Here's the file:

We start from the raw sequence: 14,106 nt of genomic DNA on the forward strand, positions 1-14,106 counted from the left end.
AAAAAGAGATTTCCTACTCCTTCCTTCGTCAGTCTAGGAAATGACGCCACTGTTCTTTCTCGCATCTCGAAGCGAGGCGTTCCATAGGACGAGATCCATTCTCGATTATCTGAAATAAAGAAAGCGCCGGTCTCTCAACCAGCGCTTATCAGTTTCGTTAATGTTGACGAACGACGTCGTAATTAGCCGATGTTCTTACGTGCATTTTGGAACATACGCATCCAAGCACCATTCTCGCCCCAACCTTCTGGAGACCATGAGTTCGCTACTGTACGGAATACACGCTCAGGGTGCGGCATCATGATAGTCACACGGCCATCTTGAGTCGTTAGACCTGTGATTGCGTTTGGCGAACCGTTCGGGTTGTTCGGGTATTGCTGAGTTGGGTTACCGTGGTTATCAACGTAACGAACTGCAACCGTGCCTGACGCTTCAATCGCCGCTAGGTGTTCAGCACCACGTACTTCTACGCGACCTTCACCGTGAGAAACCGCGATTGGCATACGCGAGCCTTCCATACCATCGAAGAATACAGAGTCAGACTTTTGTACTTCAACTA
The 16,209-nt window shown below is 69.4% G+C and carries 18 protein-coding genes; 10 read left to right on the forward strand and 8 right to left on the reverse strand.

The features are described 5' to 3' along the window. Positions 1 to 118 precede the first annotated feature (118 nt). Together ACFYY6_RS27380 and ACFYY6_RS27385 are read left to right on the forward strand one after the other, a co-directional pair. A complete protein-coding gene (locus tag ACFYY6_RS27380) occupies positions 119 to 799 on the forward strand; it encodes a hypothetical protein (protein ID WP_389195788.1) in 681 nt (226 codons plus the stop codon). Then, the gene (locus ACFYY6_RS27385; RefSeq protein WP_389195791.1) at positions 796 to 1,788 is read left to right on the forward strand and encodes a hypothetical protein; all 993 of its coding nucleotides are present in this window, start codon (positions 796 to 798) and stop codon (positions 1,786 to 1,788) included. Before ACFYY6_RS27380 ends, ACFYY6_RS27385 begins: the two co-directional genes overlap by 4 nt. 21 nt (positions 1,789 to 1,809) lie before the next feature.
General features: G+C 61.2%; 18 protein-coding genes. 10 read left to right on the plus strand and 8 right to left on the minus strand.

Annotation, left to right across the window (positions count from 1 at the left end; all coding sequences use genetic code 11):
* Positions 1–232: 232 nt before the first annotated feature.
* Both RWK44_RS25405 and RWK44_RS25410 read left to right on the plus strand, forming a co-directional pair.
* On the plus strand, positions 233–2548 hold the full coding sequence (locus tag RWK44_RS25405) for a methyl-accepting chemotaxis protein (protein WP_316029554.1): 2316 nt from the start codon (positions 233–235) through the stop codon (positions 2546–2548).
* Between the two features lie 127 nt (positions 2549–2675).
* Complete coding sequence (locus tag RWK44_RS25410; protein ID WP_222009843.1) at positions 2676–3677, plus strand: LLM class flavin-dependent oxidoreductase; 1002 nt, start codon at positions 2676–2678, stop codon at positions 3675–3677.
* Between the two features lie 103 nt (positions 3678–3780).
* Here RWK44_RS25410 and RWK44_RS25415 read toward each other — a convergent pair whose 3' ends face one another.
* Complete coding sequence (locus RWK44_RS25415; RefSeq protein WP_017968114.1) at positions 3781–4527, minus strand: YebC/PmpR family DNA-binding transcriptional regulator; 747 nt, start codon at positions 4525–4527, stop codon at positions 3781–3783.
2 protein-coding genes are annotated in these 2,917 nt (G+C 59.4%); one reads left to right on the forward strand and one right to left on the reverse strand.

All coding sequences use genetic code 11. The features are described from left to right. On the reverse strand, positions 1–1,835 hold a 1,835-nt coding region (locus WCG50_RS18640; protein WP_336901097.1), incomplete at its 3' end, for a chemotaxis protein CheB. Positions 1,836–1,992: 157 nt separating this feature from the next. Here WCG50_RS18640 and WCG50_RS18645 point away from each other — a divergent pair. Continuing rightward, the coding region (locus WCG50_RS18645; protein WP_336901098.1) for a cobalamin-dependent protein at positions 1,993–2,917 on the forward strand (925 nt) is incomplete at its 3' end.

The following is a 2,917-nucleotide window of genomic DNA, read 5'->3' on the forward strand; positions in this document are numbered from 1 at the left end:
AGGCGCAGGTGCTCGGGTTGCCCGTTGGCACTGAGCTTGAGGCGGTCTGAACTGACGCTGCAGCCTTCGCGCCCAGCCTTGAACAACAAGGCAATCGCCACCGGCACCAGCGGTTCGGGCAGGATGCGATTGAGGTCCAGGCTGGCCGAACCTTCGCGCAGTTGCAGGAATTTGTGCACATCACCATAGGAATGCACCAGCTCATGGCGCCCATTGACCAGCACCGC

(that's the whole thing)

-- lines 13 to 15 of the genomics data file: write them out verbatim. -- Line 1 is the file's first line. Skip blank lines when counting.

* Here RWK44_RS25410 and RWK44_RS25415 read toward each other — a convergent pair whose 3' ends face one another.
* Complete coding sequence (locus RWK44_RS25415; RefSeq protein WP_017968114.1) at positions 3781–4527, minus strand: YebC/PmpR family DNA-binding transcriptional regulator; 747 nt, start codon at positions 4525–4527, stop codon at positions 3781–3783.
2 protein-coding genes are annotated in these 2,917 nt (G+C 59.4%); one reads left to right on the forward strand and one right to left on the reverse strand.